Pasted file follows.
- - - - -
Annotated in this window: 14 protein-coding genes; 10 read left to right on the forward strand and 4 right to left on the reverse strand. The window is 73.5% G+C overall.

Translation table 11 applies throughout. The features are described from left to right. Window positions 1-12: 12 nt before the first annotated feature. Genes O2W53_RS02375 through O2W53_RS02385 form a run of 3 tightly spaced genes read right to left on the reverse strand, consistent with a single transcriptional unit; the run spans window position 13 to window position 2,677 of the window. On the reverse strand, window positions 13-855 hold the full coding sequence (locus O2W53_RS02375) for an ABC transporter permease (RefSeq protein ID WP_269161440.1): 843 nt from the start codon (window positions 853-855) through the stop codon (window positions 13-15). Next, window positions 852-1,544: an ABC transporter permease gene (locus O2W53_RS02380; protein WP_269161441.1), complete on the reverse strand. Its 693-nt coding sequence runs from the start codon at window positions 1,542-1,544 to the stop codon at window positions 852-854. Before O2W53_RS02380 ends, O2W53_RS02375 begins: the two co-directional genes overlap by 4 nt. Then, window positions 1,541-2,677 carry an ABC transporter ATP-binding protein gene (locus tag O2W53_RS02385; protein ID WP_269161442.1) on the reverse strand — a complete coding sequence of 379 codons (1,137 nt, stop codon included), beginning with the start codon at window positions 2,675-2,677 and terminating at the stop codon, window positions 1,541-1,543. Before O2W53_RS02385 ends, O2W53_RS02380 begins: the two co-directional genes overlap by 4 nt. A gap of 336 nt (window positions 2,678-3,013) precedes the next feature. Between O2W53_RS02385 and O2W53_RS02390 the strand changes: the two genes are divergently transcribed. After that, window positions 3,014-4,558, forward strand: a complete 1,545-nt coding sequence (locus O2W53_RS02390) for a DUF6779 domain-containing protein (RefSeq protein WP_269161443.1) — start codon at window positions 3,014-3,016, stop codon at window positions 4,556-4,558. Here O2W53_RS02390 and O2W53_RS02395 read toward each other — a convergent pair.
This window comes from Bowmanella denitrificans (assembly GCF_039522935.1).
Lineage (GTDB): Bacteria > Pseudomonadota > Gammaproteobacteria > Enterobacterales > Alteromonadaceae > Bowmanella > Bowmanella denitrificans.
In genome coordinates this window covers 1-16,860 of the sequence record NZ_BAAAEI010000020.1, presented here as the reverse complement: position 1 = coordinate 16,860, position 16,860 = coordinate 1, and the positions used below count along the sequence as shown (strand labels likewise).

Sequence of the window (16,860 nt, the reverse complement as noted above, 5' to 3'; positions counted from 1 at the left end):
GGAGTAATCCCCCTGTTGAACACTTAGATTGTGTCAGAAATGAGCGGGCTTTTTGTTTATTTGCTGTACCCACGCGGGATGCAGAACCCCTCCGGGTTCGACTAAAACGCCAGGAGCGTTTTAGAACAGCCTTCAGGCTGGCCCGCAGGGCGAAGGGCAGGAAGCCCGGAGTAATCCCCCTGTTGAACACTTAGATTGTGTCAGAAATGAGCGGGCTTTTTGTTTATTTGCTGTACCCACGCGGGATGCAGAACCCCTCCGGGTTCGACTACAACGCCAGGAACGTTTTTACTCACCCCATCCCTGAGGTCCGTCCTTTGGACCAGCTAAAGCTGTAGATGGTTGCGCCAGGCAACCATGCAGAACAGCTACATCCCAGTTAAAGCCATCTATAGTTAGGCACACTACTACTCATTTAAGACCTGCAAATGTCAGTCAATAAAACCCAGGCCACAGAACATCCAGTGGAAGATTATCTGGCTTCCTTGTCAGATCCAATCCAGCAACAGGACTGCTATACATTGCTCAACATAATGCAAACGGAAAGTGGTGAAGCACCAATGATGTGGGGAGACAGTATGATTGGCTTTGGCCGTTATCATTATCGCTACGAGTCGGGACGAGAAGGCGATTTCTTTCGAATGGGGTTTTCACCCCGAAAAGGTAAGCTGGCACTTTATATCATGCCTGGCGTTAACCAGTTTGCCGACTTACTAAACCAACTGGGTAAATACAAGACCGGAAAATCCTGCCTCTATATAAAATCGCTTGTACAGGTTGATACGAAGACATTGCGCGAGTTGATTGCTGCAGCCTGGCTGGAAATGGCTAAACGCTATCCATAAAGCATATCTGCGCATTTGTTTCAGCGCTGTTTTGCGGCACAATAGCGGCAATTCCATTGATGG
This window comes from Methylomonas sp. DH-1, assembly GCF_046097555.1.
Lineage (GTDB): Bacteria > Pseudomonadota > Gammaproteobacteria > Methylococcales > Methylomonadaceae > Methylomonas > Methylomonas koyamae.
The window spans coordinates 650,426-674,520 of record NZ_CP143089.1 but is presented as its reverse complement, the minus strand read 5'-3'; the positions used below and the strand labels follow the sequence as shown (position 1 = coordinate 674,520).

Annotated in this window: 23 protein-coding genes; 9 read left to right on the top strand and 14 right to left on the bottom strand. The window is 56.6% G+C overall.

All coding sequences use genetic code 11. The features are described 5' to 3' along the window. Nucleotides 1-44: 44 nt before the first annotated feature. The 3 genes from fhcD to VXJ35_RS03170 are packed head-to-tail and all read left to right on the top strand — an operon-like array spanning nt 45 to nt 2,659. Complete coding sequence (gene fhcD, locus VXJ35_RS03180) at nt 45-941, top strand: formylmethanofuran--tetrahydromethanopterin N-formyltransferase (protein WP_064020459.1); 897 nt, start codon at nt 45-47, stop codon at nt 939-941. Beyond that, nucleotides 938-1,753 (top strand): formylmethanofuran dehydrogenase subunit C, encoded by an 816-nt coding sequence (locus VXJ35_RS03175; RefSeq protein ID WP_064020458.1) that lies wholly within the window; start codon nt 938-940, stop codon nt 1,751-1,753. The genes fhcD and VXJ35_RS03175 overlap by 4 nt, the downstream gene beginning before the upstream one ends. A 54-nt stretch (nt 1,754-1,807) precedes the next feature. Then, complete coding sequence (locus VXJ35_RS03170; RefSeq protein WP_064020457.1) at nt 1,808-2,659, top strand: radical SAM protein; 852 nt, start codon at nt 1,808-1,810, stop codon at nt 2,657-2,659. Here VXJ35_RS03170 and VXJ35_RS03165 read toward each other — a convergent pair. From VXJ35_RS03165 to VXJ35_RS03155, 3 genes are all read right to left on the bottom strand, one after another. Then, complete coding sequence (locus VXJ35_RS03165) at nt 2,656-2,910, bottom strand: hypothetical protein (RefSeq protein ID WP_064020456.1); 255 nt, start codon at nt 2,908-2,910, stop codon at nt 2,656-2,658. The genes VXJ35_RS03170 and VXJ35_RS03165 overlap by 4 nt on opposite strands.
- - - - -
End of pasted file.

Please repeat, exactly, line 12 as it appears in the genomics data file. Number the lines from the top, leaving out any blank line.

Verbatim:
All coding sequences use genetic code 11. The features are described 5' to 3' along the window. Nucleotides 1-44: 44 nt before the first annotated feature. The 3 genes from fhcD to VXJ35_RS03170 are packed head-to-tail and all read left to right on the top strand — an operon-like array spanning nt 45 to nt 2,659. Complete coding sequence (gene fhcD, locus VXJ35_RS03180) at nt 45-941, top strand: formylmethanofuran--tetrahydromethanopterin N-formyltransferase (protein WP_064020459.1); 897 nt, start codon at nt 45-47, stop codon at nt 939-941. Beyond that, nucleotides 938-1,753 (top strand): formylmethanofuran dehydrogenase subunit C, encoded by an 816-nt coding sequence (locus VXJ35_RS03175; RefSeq protein ID WP_064020458.1) that lies wholly within the window; start codon nt 938-940, stop codon nt 1,751-1,753. The genes fhcD and VXJ35_RS03175 overlap by 4 nt, the downstream gene beginning before the upstream one ends. A 54-nt stretch (nt 1,754-1,807) precedes the next feature. Then, complete coding sequence (locus VXJ35_RS03170; RefSeq protein WP_064020457.1) at nt 1,808-2,659, top strand: radical SAM protein; 852 nt, start codon at nt 1,808-1,810, stop codon at nt 2,657-2,659. Here VXJ35_RS03170 and VXJ35_RS03165 read toward each other — a convergent pair. From VXJ35_RS03165 to VXJ35_RS03155, 3 genes are all read right to left on the bottom strand, one after another. Then, complete coding sequence (locus VXJ35_RS03165) at nt 2,656-2,910, bottom strand: hypothetical protein (RefSeq protein ID WP_064020456.1); 255 nt, start codon at nt 2,908-2,910, stop codon at nt 2,656-2,658. The genes VXJ35_RS03170 and VXJ35_RS03165 overlap by 4 nt on opposite strands.